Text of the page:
Enhanced Geothermal Systems Can Harness Clean, Renewable Baseload Energy to Power Millions of Homes, Create Jobs for Oil and Gas Workers
WASHINGTON, D.C. — The U.S. Department of Energy (DOE) today announced up to $12 million for technologies that can make geothermal systems more efficient for clean, renewable energy production. This funding will help scientists and engineers unlock the full potential of geothermal power to help tackle the climate crisis, and achieve the Biden Administration’s goal of net-zero carbon emissions by 2050.
“Enhanced geothermal systems harness the clean, renewable energy that lives right beneath our feet—available at any time, in any weather, in any part of the country,” said Secretary of Energy Jennifer M. Granholm. “This new funding will help us tap into its enormous potential to power millions of homes and businesses, reduce carbon emissions, and put thousands to work in greener, good-paying jobs.”
Enhanced Geothermal Systems (EGS) are man-made reservoirs created by injecting fluid into “hot rock,” which is heated by the natural warmth of the Earth’s core. The fluid re-opens pre-existing fractures, allowing it to circulate through the hot rock, and bring the heated water to the surface. That hot water becomes steam that spins a turbine, creating clean, renewable energy.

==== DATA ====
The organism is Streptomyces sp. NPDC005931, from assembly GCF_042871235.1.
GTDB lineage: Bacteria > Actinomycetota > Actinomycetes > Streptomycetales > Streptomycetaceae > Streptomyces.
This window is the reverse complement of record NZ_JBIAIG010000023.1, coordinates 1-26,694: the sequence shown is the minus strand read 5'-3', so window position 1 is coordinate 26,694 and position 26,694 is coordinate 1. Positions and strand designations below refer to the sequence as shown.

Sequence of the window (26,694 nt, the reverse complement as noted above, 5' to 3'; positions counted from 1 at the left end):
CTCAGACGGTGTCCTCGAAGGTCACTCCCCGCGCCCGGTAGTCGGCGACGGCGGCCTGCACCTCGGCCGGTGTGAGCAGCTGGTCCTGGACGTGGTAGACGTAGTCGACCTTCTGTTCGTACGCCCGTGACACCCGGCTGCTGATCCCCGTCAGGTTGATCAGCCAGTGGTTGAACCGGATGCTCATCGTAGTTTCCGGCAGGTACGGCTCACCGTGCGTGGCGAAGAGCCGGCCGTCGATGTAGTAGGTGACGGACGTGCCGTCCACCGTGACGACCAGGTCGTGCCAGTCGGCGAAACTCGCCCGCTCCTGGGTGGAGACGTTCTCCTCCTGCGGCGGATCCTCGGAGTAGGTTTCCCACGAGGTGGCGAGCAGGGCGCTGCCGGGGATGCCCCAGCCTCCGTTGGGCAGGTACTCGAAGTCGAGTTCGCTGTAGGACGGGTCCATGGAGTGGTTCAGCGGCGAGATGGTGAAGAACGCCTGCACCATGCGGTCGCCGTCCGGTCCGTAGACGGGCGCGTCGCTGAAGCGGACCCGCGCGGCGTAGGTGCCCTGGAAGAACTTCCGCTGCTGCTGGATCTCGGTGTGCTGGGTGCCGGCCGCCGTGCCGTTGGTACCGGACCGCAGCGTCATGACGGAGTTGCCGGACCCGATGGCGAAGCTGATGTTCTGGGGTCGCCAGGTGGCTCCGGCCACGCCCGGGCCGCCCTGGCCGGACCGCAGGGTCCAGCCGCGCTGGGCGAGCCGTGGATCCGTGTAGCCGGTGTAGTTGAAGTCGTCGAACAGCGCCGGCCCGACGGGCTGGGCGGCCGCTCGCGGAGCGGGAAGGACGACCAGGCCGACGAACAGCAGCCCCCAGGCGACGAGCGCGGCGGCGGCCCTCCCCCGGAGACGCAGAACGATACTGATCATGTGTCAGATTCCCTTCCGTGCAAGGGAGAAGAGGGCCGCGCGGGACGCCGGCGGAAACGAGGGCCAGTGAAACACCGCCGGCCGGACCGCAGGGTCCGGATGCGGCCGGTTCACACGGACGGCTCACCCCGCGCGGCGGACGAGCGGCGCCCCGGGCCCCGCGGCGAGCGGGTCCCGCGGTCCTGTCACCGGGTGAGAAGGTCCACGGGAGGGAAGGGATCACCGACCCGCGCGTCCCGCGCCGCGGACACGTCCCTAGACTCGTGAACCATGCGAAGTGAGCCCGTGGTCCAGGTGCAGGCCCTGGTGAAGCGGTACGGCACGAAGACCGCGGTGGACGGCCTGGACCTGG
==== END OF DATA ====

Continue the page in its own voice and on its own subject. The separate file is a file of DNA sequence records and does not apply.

The “Innovative Methods to Control Hydraulic Properties of Enhanced Geothermal Systems” funding opportunity will support the research, development, demonstration, and deployment of technologies and techniques to control the fluid flow in EGS reservoirs, enhancing the connectivity of pre-existing fracture networks and optimizing them for heat mining. This ability to customize reservoirs will increase their efficiency and longevity—driving down EGS costs, reducing the risk of development, and accelerating the path towards widespread commercialization.
The 2019 GeoVision study by DOE’s Geothermal Technologies Office (GTO) concluded that with technology improvements like those funded by today’s announcement, geothermal power generation could increase 26-fold, deploying 60 gigawatts-electric (GWe) of clean energy by 2050. Despite that vast potential, there are only 3.7 GWe of geothermal energy currently installed in the United States. GTO is using its research and development portfolio to advance technologies and projects that can rapidly increase that number, while supporting thousands of good-paying jobs for American workers—including those in the oil and gas industries that already have matching skills and expertise.
GTO is looking for applications that address the funding opportunity review criteria in full. Applications are due by 5:00 p.m. ET on June 15, 2021.
More information about the funding opportunity HERE.